GNP: $32.2 billion (1979, in 1979 prices), $1,830 per capita; real growth, 8% (1979)

Agriculture: most arable land intensely farmed—60% cultivated land under irrigation; main crops—rice, sweet potatoes, sugarcane, bananas, pineapples, citrus fruits; food shortages—wheat, corn, soybeans

Fishing: catch 854,784 metric tons (1977)

Major industries: textiles, clothing, chemicals, plywood, electronics, sugar milling, food processing, cement, shipbuilding

Electric power: 9,147,000 kW capacity (1980); 41.0 billion kWh produced (1980), 2,280 kWh per capita

Exports: $16.1 billion (f.o.b., 1979); 28.0% textiles, 170% electrical machinery, 6.3% plywood and wood products, 8.0% basic metals and metal products, 28% machinery, manufactures, and transportation

Imports: $14,8 billion (c.i.f., 1979); 23.0% machinery and transportation equipment. 11.0% electrical machinery, 11.0% basic metals, 15.0% crude oil, 12.3% chemical products

Major trade partners: exports—35% US, 14% Japan; imports—31% Japan, 23% US (1979)

Aid: economic commitments—US (FY46—80), $2.2 billion, including Ex-Im; other Western (non-US) countries, ODA and OOF (1970-79), $265 million; military—US (FY46-79), $4.4 billion committed

Central government budget: $6.7 billion (FY79)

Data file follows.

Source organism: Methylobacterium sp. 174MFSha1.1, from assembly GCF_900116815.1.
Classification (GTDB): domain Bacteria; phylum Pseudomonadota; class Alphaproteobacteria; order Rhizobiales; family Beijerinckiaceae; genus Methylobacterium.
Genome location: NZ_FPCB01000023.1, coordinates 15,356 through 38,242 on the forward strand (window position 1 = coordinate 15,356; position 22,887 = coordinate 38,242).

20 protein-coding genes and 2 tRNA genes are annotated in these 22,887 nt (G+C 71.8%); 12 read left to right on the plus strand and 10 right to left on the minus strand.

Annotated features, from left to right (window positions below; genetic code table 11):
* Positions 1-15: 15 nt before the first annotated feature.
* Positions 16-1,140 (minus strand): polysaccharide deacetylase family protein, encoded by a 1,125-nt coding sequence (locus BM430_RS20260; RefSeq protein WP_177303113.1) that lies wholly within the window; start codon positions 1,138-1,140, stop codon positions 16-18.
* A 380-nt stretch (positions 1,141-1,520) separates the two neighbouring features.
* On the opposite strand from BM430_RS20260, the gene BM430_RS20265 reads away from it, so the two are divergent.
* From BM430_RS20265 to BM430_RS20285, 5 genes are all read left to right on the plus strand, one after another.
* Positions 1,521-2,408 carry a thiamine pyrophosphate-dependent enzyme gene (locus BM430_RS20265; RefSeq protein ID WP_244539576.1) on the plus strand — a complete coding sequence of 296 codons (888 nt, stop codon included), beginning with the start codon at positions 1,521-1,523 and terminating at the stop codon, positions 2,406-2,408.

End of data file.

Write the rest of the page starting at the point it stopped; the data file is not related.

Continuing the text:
Monetary conversion rate: NT (New Taiwan) $36=US$1

Fiscal year: 1 July–30 June


Railroads: about 1,050 km common-carrier and 3,500 km industrial lines, all on Taiwan; common-carrier lines consist of West System—825 km meter gauge (1.067 m) with 325 km double track (complete line under construction for electrification)—and East Line—225 km meter gauge (1.067 m); common-carrier lines owned by government and operated by Railway Administration (TRA) under Ministry of Communications; industrial lines owned and operated by government enterprises

Highways: network totals 17,224 km (construction of North-South Freeway approximately 98% complete), plus 483 km on Penghu and offshore islands; 11,455 km paved, 4,424 km gravel and crushed stone, 1,345 km earth

Pipelines: 615 km refined products, 97 km natural gas Ports: 5 major, 5 minor

Airfields: 43 total, 41 usable; 31 with permanent-surface runways; 3 with runways over 3,659 m, 16 with runways 2,440-3,659 m, 10 with runways 1,220-2,439 m

Telecommunications: very good international and domestic service; 2.6 million telephones; about 100 radio broadcast stations with 240 AM and 6 FM transmitters; 12 TV stations and 3 repeaters; 8 million radio receivers and 3.6 million TV receivers; 2 INTELSAT ground stations; tropospheric scatter links to Hong Kong and the Philippines available but inactive; submarine cables to Okinawa (Japan), the Philippines, and Guam


Military manpower: males 15-49, 4,875,000; 3,835,000 fit for military service; about 205,000 currently reach military age (19) annually